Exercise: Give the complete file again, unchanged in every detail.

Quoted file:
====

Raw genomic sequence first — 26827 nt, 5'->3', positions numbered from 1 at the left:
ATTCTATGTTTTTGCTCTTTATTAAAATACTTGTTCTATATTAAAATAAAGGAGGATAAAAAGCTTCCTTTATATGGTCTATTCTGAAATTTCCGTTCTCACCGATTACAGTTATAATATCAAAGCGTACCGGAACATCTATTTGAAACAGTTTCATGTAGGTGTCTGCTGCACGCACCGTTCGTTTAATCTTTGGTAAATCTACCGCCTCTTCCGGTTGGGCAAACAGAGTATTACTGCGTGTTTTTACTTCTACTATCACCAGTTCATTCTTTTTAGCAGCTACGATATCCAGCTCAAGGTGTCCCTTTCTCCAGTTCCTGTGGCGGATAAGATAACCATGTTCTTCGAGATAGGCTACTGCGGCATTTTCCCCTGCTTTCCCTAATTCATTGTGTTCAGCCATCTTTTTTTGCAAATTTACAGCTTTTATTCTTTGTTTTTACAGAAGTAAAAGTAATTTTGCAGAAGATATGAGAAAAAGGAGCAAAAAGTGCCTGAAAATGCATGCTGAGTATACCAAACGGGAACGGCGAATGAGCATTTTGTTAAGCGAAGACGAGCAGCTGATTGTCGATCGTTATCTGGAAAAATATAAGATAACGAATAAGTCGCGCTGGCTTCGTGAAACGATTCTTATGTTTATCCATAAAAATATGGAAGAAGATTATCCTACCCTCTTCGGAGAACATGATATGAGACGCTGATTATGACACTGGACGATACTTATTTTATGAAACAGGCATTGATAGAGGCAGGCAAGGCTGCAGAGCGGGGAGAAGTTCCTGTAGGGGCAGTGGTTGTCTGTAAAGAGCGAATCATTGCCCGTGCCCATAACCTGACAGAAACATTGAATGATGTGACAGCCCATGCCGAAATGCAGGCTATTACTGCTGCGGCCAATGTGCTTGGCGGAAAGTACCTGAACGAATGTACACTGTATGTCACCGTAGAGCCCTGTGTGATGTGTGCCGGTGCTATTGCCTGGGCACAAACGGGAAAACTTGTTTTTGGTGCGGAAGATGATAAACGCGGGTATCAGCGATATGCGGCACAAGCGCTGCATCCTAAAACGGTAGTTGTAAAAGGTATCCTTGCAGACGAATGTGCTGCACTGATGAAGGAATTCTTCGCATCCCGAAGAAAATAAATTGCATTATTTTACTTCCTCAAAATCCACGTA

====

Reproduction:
Raw genomic sequence first — 26827 nt, 5'->3', positions numbered from 1 at the left:
ATTCTATGTTTTTGCTCTTTATTAAAATACTTGTTCTATATTAAAATAAAGGAGGATAAAAAGCTTCCTTTATATGGTCTATTCTGAAATTTCCGTTCTCACCGATTACAGTTATAATATCAAAGCGTACCGGAACATCTATTTGAAACAGTTTCATGTAGGTGTCTGCTGCACGCACCGTTCGTTTAATCTTTGGTAAATCTACCGCCTCTTCCGGTTGGGCAAACAGAGTATTACTGCGTGTTTTTACTTCTACTATCACCAGTTCATTCTTTTTAGCAGCTACGATATCCAGCTCAAGGTGTCCCTTTCTCCAGTTCCTGTGGCGGATAAGATAACCATGTTCTTCGAGATAGGCTACTGCGGCATTTTCCCCTGCTTTCCCTAATTCATTGTGTTCAGCCATCTTTTTTTGCAAATTTACAGCTTTTATTCTTTGTTTTTACAGAAGTAAAAGTAATTTTGCAGAAGATATGAGAAAAAGGAGCAAAAAGTGCCTGAAAATGCATGCTGAGTATACCAAACGGGAACGGCGAATGAGCATTTTGTTAAGCGAAGACGAGCAGCTGATTGTCGATCGTTATCTGGAAAAATATAAGATAACGAATAAGTCGCGCTGGCTTCGTGAAACGATTCTTATGTTTATCCATAAAAATATGGAAGAAGATTATCCTACCCTCTTCGGAGAACATGATATGAGACGCTGATTATGACACTGGACGATACTTATTTTATGAAACAGGCATTGATAGAGGCAGGCAAGGCTGCAGAGCGGGGAGAAGTTCCTGTAGGGGCAGTGGTTGTCTGTAAAGAGCGAATCATTGCCCGTGCCCATAACCTGACAGAAACATTGAATGATGTGACAGCCCATGCCGAAATGCAGGCTATTACTGCTGCGGCCAATGTGCTTGGCGGAAAGTACCTGAACGAATGTACACTGTATGTCACCGTAGAGCCCTGTGTGATGTGTGCCGGTGCTATTGCCTGGGCACAAACGGGAAAACTTGTTTTTGGTGCGGAAGATGATAAACGCGGGTATCAGCGATATGCGGCACAAGCGCTGCATCCTAAAACGGTAGTTGTAAAAGGTATCCTTGCAGACGAATGTGCTGCACTGATGAAGGAATTCTTCGCATCCCGAAGAAAATAAATTGCATTATTTTACTTCCTCAAAATCCACGTA